Having an effective understanding of science is incredibly important both for the individual and for our society. Children are entitled to know how the world works – without this knowledge their lives aren’t as rich. A good understanding of science will allow them as adults to make informed decisions on important matters, such as voting, or receiving a vaccination as has been seen recently. And it opens doors to numerous careers in a huge range of fields, not just the ‘traditional’ science professions.
Our approach to teaching science is different from some schools, as they will use an inquiry-based learning approach, which involves minimal guidance from the teacher and pupils designing their own experiments to check their own hypotheses. For example, this could take the form of asking the children to look at a bug and see what they can find out. However, an increasing number of studies show this is ineffective as, without having the right knowledge in place, children won’t know the questions they need to ask to get the most out of the approach.
To teach science effectively we, and all Paradigm schools, use a ‘knowledge-first’ system instead, which focuses on teaching children the scientific knowledge before anything else. Each lesson starts with a Do Now task to recap on prior knowledge and fill any gaps, then the teacher breaks problems into manageable parts and shows the solution to each, before the children practice using similar problems. By doing this, the children then have the foundation they need to be able to do the inquiry-based learning effectively. It also helps the children develop essential skills such as problem solving, understanding scientific texts or extrapolating accurate conclusions from results.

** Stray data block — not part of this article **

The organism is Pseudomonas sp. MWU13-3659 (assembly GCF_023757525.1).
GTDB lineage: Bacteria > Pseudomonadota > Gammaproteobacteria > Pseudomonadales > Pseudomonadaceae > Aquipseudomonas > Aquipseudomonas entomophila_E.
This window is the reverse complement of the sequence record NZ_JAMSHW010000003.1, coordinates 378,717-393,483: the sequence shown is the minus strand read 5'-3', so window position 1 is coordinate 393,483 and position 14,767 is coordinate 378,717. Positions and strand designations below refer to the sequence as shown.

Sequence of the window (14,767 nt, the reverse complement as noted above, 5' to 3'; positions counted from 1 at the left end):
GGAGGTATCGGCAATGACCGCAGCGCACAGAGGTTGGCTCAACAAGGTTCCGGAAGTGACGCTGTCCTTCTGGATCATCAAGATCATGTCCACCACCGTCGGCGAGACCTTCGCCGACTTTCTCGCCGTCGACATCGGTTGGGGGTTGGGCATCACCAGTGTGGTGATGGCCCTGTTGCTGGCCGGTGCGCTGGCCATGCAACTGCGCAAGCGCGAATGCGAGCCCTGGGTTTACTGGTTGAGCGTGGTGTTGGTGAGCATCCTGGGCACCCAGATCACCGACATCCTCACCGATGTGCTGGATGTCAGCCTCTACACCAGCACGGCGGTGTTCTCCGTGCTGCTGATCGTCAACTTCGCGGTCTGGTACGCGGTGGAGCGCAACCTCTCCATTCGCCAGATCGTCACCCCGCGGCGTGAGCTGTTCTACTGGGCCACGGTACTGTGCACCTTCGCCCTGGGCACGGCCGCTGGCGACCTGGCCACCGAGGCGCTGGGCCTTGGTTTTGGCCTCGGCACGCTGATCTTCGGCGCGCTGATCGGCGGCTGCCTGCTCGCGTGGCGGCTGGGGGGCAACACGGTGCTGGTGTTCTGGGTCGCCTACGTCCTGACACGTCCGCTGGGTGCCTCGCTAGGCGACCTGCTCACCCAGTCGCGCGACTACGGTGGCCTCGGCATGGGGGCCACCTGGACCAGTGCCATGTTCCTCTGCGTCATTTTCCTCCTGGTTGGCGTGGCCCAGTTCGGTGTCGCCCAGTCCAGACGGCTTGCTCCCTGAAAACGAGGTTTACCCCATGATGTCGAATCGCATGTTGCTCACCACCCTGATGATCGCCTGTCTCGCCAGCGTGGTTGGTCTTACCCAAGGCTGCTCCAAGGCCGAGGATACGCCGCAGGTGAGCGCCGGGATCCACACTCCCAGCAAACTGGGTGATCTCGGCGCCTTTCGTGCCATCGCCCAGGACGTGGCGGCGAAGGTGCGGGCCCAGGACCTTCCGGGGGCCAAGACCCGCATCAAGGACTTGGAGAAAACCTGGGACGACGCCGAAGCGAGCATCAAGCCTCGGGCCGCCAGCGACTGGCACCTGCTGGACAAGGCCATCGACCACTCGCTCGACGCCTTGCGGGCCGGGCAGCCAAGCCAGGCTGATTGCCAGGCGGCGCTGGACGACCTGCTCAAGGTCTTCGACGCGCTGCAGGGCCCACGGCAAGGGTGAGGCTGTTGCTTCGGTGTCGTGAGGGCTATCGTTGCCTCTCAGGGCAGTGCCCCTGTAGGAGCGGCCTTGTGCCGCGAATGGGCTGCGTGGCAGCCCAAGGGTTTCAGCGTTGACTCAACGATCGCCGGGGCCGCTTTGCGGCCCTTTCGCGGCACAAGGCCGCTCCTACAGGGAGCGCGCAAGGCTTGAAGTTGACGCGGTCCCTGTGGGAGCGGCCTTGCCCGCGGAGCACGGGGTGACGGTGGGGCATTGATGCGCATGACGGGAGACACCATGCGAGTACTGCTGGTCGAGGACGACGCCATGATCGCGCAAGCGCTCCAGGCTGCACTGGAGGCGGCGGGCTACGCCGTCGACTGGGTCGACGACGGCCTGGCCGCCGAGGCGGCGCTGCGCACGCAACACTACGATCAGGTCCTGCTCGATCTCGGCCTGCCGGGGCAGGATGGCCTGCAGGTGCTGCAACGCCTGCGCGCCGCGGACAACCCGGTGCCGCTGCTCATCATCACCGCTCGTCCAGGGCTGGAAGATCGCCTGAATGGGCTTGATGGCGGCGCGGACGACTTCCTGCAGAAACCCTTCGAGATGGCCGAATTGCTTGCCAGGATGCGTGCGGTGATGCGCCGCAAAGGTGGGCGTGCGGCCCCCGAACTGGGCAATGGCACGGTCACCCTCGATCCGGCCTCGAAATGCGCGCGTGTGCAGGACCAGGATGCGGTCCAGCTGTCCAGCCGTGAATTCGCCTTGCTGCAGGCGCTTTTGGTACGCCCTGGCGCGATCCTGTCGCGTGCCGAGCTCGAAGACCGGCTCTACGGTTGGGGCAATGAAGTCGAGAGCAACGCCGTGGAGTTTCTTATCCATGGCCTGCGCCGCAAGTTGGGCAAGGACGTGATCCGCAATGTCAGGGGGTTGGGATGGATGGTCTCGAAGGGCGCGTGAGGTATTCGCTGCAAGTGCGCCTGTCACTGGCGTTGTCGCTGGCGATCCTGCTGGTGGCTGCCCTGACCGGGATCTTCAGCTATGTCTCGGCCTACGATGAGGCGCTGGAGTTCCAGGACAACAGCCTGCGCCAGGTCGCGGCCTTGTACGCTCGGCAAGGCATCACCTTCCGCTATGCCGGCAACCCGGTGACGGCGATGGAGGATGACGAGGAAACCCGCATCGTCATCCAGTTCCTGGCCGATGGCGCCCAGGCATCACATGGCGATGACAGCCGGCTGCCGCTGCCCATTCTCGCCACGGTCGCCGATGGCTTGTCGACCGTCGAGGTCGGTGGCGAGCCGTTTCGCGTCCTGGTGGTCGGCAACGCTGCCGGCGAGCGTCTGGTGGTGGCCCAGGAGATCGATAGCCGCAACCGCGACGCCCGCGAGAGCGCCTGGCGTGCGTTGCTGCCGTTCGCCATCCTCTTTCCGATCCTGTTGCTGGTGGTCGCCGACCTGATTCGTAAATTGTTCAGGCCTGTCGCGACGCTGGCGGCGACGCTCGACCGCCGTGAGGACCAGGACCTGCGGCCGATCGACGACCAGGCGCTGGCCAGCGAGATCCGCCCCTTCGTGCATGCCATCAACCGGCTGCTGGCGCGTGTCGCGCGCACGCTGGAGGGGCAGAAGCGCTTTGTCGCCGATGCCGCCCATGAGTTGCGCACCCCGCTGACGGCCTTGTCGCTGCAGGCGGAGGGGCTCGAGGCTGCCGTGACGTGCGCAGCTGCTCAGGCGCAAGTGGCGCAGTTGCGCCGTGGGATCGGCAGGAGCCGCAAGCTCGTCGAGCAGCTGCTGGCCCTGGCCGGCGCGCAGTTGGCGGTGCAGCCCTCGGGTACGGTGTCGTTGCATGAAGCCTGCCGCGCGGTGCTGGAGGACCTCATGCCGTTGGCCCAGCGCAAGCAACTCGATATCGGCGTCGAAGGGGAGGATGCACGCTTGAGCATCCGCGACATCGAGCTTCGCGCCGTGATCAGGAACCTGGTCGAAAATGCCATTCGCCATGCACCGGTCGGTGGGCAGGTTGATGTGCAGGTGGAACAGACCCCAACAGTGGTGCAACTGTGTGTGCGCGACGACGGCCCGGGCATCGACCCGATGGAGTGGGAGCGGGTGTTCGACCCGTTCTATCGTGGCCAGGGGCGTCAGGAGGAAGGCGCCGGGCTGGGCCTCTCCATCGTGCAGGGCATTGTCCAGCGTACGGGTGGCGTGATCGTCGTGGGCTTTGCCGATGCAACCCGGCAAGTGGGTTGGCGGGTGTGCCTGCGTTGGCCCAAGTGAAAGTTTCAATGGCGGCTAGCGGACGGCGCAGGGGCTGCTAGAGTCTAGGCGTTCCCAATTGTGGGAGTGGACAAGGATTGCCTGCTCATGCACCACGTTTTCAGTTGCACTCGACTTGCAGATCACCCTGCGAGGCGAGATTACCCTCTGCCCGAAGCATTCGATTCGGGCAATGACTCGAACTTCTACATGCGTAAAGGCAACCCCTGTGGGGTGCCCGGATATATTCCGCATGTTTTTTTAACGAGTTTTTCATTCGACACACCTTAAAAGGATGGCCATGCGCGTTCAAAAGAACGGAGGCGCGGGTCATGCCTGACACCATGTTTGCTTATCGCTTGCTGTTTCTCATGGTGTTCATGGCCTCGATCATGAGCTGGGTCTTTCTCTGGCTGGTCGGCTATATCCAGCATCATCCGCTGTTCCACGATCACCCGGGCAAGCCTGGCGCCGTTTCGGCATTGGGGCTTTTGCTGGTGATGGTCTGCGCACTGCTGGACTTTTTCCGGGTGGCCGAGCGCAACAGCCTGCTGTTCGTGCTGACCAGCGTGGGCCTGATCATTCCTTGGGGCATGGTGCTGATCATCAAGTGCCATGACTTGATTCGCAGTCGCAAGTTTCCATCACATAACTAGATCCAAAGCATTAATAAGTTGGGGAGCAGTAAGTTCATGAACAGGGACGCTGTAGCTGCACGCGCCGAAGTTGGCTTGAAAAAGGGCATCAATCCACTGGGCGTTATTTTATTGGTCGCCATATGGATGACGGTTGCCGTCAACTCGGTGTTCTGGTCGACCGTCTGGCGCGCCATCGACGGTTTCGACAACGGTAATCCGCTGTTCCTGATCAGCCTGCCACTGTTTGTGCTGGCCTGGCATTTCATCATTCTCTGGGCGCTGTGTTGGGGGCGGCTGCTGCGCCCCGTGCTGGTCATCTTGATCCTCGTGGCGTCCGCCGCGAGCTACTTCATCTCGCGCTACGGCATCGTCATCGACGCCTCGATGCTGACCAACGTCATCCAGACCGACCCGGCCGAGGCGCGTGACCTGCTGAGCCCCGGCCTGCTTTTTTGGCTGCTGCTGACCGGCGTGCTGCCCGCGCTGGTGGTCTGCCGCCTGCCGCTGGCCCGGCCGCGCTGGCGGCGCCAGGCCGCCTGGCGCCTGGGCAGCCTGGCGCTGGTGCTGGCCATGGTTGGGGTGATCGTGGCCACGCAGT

Another way we improve science outcomes is to meet regularly with teachers from the other schools in Paradigm Trust to share ideas. A large proportion of time is spent discussing ways in which children can be better prepared for the move from primary to secondary school, and how to make science effective from Nursery to Year 9. We have found by doing this there is now less disruption when pupils move from Year 6 to Year 7 and their learning experience is far smoother. Much of this work is led by Ben Rogers who is on the Education Committee at the Institute of Physics, and on the editing panel for the Association of Science Education journal. He is also part of the Ofsted Science advisory group, with a particular focus on primary schools.
Since we have been working this way it is noticeable that children are achieving better results and becoming more engaged in the subject. Lessons aren’t any less fun and interactive in a knowledge-first approach, we just ensure they are as effective as possible. For example, during lockdown we have given our KS1 children seeds to plant at home, and also asked them to see what plants, flowers and trees they can recognise as part of their Plants topic. When children get to Year 4 we teach them how to use a telescope, and Years 5 and 6 travel to the Centre of the Cell to learn more about the human body. During Science Week we will start our sunflower competition with the children competing to grow the tallest flower, and – guidelines permitting – this summer we will have a wildlife workshop, giving the children a chance to hold and touch wild animals, so they can learn more about the natural world.